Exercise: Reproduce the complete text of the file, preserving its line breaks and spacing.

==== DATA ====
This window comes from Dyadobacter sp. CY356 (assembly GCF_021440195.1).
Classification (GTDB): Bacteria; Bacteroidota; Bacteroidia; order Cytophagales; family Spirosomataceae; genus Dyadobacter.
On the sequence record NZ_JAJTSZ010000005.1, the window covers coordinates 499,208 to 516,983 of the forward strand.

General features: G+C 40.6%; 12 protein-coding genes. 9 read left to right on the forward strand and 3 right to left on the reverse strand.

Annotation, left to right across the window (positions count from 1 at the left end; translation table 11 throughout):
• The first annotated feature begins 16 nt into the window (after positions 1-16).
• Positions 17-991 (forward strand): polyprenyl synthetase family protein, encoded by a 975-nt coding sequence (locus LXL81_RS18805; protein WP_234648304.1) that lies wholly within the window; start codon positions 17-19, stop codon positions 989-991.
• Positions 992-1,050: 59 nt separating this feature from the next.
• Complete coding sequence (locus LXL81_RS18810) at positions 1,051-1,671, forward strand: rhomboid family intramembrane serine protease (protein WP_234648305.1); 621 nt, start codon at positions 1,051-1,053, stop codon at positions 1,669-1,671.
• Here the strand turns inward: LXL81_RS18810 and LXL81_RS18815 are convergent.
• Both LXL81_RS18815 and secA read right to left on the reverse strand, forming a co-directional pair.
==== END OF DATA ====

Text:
This window comes from Dyadobacter sp. CY356 (assembly GCF_021440195.1).
Classification (GTDB): Bacteria; Bacteroidota; Bacteroidia; order Cytophagales; family Spirosomataceae; genus Dyadobacter.
On the sequence record NZ_JAJTSZ010000005.1, the window covers coordinates 499,208 to 516,983 of the forward strand.

General features: G+C 40.6%; 12 protein-coding genes. 9 read left to right on the forward strand and 3 right to left on the reverse strand.

Annotation, left to right across the window (positions count from 1 at the left end; translation table 11 throughout):
• The first annotated feature begins 16 nt into the window (after positions 1-16).
• Positions 17-991 (forward strand): polyprenyl synthetase family protein, encoded by a 975-nt coding sequence (locus LXL81_RS18805; protein WP_234648304.1) that lies wholly within the window; start codon positions 17-19, stop codon positions 989-991.
• Positions 992-1,050: 59 nt separating this feature from the next.
• Complete coding sequence (locus LXL81_RS18810) at positions 1,051-1,671, forward strand: rhomboid family intramembrane serine protease (protein WP_234648305.1); 621 nt, start codon at positions 1,051-1,053, stop codon at positions 1,669-1,671.
• Here the strand turns inward: LXL81_RS18810 and LXL81_RS18815 are convergent.
• Both LXL81_RS18815 and secA read right to left on the reverse strand, forming a co-directional pair.